Knowledge is behind all we do. The IET has invested hugely in building digital capabilities so now all our works, journals and data, are available online across the world. We have also launched a product called My Communities, a social and professional online networking tool, that shares similar capabilities as Facebook or LinkedIn but is specifically designed to allow people to work and share knowledge, or even work on projects together.
What are IET’s plans in India?
We see it as a huge opportunity for the IET. This is a large country with thousands of engineers being trained in the university to do a variety of jobs. We see an opportunity to help India access the international stage.
Professional registrations are a big part of this.
Why does a country such as India, its engineers or industry need to focus on getting professional registrations?
India, in the long term, is looking at being a more innovative or entrepreneurial country. It wants to move up from the low-level call centre support for the Western world and work on more complex innovative solutions that will bring more value and revenue to India. But it needs a method of demonstrating those capabilities to the world.
The Western world suffers from a skills shortage. So, this also works for those who wish to go abroad and take up high-tech jobs outside the country.
The focus over the past decade in India has been on Information Technology. What are the broader trends you see here in engineering?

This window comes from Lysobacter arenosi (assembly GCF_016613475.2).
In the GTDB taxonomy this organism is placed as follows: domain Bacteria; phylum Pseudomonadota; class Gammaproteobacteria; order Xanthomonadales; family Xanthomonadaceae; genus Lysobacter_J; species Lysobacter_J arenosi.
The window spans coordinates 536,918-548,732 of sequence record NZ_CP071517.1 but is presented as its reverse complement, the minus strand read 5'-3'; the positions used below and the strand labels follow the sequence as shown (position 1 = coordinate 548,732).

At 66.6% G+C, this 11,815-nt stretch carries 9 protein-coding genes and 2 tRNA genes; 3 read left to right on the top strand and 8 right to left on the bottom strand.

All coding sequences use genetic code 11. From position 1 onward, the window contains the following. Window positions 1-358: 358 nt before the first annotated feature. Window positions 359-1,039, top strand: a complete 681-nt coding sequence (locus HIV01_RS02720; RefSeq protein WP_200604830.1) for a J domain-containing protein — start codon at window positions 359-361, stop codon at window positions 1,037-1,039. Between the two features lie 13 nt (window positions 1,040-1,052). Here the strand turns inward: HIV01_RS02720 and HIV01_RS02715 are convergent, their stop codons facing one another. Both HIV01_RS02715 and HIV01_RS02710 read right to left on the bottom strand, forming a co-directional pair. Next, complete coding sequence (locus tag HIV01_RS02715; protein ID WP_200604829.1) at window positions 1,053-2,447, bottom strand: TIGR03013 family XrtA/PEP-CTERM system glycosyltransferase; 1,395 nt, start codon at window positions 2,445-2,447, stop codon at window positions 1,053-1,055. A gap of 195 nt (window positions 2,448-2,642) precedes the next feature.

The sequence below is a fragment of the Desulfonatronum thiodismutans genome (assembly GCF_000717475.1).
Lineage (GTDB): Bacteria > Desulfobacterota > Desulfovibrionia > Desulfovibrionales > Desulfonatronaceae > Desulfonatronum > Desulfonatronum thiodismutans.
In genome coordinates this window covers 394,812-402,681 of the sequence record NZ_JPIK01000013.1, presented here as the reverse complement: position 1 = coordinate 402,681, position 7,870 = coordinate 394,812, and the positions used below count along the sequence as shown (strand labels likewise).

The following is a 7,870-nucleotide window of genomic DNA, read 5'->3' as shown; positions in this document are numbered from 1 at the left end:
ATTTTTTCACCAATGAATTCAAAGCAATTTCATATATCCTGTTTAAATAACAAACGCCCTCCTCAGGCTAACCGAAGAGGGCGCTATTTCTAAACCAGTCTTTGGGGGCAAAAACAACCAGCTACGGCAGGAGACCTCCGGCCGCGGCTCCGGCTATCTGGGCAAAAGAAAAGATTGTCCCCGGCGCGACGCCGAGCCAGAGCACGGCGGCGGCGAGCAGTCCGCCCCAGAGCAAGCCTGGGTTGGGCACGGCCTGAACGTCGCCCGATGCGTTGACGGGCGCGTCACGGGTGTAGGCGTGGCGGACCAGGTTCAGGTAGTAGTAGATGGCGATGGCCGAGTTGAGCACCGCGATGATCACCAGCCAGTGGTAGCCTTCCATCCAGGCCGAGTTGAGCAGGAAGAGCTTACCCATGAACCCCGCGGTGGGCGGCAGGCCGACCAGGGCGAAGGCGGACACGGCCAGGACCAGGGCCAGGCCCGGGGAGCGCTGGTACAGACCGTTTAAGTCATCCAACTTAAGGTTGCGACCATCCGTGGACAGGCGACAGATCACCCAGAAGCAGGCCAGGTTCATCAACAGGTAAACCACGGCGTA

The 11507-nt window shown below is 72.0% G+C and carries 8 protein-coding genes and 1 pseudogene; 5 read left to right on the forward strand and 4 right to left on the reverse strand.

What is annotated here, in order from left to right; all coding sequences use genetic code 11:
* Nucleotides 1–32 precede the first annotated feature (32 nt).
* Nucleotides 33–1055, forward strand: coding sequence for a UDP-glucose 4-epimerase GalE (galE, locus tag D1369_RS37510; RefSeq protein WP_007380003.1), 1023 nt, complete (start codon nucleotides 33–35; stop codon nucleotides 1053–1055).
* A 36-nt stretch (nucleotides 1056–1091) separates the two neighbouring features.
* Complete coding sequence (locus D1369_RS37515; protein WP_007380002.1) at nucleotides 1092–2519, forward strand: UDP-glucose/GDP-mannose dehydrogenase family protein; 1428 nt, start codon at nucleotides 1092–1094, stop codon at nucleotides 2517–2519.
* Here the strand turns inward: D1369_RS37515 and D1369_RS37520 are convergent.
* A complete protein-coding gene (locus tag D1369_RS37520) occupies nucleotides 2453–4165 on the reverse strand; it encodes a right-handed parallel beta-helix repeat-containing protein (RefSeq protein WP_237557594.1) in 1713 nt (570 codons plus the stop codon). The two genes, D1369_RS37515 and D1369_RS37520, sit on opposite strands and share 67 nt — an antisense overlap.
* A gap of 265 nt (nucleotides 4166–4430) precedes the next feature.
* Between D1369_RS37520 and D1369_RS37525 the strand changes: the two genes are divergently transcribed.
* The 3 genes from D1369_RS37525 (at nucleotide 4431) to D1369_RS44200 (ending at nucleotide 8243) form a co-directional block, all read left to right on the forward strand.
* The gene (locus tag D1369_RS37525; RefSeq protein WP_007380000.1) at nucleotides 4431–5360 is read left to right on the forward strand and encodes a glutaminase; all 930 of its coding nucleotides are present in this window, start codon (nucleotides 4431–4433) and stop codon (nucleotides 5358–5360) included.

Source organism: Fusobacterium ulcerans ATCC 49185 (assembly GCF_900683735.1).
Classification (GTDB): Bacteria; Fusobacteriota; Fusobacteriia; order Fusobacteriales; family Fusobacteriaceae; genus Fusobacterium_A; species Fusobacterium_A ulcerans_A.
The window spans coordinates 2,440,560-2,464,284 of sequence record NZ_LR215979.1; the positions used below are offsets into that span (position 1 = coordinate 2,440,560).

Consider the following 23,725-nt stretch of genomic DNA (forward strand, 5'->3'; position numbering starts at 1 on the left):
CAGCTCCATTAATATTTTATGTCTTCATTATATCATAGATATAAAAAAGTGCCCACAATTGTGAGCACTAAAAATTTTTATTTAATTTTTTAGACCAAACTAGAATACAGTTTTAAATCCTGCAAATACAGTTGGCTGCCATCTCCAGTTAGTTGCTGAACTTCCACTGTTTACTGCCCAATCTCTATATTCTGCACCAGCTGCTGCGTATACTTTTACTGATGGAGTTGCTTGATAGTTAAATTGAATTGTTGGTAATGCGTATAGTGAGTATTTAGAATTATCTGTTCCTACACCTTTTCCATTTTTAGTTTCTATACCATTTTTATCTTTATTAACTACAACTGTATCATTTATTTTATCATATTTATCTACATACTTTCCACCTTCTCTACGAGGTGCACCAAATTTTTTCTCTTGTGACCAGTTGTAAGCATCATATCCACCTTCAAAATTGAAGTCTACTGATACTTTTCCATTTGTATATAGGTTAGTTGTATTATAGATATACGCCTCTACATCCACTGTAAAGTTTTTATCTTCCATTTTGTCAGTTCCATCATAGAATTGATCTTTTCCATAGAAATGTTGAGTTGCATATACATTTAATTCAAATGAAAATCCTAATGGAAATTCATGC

We are seeing trends where young people are moving in from the IT sector to the core engineering sectors. There is also a major demand for engineers in these sectors.
As the IT sector is beginning to mature, and perhaps slow down a bit, we’re seeing the focus return to other core sectors. And these core sectors are important because they're the ones who make sure that things in the physical world are working. So our focus is not just on IT and software, which is an exciting subject, but on the very important disciplines.
Are you saying that this IT focus has been at the cost of the core disciplines?
The demand by the IT companies for engineers drew many away from the more traditional engineering fields. This has resulted in skills shortage.
One major concern is that there is a shortage of power engineers. So what the IET has done is launch the Power Panel, a forum of experts in the power industry who are working with us to help attract engineers into the power industry. Whilst we are seeing students go into IT, the IET has been doing a lot over the years to move engineers into the more traditional engineering fields.
Plus, research here has shown that of all the thousands of engineers, sadly, a very small number of graduates are employable. They are not being given the requisite skills in their academic lives that are needed when they go into their professional lives.
What do you mean when you mention employability? Often, the definition of the term as it is used by the industry tends to be limited to communication or what is termed as soft skills.
So, the feedback we get is that the engineers are textbook savvy but they lack the ‘touch and feel’ of technology or its knowledge is missing. A power industry leader told us that the students that are employed, after four years of their course, have to be shown what a basic transformer looks like.
It takes industry about two years to bring them up to speed, and this is a lot of extra investment.
The IET’s intervention in this field is our programme to help accredit universities here. So we send experts to go work with the faculty and assess their programmes. This is also part of what we want to do here, and have already set the ball rolling on this.